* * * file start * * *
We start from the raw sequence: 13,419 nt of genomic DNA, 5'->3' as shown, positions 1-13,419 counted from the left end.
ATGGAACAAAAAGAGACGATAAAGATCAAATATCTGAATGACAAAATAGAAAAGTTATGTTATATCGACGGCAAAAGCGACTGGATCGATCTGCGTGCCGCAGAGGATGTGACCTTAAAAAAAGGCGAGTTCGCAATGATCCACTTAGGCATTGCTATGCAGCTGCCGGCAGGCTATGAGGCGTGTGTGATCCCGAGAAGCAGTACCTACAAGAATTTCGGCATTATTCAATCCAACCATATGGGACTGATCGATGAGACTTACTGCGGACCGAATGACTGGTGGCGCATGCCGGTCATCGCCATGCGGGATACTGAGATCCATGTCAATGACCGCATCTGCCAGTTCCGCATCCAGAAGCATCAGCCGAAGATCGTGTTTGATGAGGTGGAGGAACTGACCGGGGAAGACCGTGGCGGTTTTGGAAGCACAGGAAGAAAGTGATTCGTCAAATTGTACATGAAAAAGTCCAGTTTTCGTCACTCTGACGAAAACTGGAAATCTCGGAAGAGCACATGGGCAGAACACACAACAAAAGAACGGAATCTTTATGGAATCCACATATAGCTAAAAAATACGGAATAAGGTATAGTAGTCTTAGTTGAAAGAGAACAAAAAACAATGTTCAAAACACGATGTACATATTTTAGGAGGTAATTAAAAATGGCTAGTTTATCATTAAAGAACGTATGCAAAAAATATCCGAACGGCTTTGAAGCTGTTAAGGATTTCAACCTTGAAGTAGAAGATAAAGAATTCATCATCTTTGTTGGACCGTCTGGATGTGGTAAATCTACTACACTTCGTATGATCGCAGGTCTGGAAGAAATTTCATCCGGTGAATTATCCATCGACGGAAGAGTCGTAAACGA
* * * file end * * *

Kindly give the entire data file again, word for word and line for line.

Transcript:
We start from the raw sequence: 13,419 nt of genomic DNA, 5'->3' as shown, positions 1-13,419 counted from the left end.
ATGGAACAAAAAGAGACGATAAAGATCAAATATCTGAATGACAAAATAGAAAAGTTATGTTATATCGACGGCAAAAGCGACTGGATCGATCTGCGTGCCGCAGAGGATGTGACCTTAAAAAAAGGCGAGTTCGCAATGATCCACTTAGGCATTGCTATGCAGCTGCCGGCAGGCTATGAGGCGTGTGTGATCCCGAGAAGCAGTACCTACAAGAATTTCGGCATTATTCAATCCAACCATATGGGACTGATCGATGAGACTTACTGCGGACCGAATGACTGGTGGCGCATGCCGGTCATCGCCATGCGGGATACTGAGATCCATGTCAATGACCGCATCTGCCAGTTCCGCATCCAGAAGCATCAGCCGAAGATCGTGTTTGATGAGGTGGAGGAACTGACCGGGGAAGACCGTGGCGGTTTTGGAAGCACAGGAAGAAAGTGATTCGTCAAATTGTACATGAAAAAGTCCAGTTTTCGTCACTCTGACGAAAACTGGAAATCTCGGAAGAGCACATGGGCAGAACACACAACAAAAGAACGGAATCTTTATGGAATCCACATATAGCTAAAAAATACGGAATAAGGTATAGTAGTCTTAGTTGAAAGAGAACAAAAAACAATGTTCAAAACACGATGTACATATTTTAGGAGGTAATTAAAAATGGCTAGTTTATCATTAAAGAACGTATGCAAAAAATATCCGAACGGCTTTGAAGCTGTTAAGGATTTCAACCTTGAAGTAGAAGATAAAGAATTCATCATCTTTGTTGGACCGTCTGGATGTGGTAAATCTACTACACTTCGTATGATCGCAGGTCTGGAAGAAATTTCATCCGGTGAATTATCCATCGACGGAAGAGTCGTAAACGA